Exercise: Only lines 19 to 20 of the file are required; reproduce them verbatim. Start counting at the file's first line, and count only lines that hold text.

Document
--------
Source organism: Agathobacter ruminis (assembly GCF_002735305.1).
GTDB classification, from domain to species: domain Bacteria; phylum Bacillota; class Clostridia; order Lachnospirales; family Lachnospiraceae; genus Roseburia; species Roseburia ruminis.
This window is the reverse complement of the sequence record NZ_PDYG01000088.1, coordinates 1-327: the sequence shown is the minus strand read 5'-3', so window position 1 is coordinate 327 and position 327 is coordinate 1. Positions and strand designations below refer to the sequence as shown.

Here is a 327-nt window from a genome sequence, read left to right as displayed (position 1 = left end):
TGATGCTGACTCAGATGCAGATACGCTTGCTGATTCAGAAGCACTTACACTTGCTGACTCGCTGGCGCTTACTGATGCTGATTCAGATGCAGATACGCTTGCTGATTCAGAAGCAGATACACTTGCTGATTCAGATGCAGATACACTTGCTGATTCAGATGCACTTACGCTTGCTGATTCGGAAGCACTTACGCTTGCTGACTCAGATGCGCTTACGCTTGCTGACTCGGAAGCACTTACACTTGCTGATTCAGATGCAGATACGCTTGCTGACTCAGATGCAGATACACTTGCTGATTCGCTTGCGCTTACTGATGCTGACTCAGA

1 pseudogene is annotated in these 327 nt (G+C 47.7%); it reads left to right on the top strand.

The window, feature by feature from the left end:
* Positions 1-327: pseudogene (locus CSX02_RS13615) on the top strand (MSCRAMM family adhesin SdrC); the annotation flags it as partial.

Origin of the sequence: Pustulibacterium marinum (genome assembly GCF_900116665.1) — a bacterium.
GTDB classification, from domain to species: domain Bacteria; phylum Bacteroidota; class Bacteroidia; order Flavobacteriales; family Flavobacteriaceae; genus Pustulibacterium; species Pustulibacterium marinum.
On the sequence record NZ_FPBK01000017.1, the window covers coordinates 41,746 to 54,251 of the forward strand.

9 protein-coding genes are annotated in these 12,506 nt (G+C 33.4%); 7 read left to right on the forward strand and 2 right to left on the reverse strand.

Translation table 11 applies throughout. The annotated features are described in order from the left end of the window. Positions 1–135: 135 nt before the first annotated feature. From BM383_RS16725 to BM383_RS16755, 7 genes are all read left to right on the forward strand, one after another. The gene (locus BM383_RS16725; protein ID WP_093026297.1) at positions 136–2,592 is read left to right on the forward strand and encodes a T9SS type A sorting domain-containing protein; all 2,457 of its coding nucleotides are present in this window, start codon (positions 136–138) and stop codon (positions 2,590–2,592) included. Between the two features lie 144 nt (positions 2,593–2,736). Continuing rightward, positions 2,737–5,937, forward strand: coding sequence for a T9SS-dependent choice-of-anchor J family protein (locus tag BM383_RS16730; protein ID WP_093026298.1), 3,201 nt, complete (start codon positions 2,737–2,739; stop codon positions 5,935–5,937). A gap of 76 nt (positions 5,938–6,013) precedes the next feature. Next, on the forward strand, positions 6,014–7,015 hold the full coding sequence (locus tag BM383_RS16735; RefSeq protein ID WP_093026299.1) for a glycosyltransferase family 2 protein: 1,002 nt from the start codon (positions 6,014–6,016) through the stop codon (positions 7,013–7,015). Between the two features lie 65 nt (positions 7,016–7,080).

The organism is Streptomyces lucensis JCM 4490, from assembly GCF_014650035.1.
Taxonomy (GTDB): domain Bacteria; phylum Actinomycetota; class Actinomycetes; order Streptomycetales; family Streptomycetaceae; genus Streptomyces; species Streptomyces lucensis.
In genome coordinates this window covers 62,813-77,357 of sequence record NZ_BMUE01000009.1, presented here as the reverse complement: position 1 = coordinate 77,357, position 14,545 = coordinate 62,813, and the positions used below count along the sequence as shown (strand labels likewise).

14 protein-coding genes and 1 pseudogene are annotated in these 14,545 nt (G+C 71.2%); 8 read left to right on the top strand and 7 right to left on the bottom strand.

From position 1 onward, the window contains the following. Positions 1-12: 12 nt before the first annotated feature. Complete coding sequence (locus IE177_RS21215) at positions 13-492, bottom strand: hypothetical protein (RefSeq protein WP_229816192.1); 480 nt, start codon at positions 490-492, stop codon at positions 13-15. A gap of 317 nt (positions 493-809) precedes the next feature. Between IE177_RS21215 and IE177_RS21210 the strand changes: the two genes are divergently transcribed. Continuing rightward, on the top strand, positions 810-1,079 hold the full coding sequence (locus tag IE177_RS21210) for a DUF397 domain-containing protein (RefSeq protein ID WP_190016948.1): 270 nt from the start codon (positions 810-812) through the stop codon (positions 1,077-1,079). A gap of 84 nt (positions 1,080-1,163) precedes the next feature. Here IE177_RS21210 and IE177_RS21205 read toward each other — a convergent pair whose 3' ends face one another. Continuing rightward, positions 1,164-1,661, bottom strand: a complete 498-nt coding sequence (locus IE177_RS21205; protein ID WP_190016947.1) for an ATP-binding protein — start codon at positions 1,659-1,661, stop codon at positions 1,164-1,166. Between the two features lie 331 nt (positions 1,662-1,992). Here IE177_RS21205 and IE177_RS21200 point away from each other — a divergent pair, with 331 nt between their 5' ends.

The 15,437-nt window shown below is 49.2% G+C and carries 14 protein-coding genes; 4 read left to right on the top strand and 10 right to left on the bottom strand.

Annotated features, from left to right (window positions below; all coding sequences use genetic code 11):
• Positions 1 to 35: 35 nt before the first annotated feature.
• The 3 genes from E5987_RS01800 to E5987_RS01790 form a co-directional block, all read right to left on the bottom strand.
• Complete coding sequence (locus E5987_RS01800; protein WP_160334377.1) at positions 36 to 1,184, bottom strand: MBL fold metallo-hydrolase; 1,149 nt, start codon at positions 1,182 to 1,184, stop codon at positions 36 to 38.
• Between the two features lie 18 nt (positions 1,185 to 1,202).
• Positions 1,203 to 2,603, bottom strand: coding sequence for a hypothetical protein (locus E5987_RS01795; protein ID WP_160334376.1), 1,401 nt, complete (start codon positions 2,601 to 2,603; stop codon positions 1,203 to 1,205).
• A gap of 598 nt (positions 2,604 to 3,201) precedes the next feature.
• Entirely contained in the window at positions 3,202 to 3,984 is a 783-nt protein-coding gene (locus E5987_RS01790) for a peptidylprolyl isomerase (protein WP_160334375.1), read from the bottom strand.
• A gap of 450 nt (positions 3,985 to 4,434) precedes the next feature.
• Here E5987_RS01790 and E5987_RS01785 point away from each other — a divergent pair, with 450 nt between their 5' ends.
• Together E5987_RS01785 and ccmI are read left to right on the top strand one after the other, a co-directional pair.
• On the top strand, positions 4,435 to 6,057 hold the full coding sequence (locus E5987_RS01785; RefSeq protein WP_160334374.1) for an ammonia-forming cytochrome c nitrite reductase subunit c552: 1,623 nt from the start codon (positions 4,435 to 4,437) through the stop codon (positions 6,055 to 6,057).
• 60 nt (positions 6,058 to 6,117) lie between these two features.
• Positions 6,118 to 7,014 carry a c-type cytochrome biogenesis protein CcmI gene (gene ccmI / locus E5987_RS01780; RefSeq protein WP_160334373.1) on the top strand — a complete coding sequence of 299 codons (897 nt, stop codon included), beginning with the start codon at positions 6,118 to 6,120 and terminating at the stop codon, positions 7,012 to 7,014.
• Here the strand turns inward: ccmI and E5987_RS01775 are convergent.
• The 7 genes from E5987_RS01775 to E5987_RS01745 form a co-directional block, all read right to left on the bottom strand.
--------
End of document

The 15,437-nt window shown below is 49.2% G+C and carries 14 protein-coding genes; 4 read left to right on the top strand and 10 right to left on the bottom strand.

Annotated features, from left to right (window positions below; all coding sequences use genetic code 11):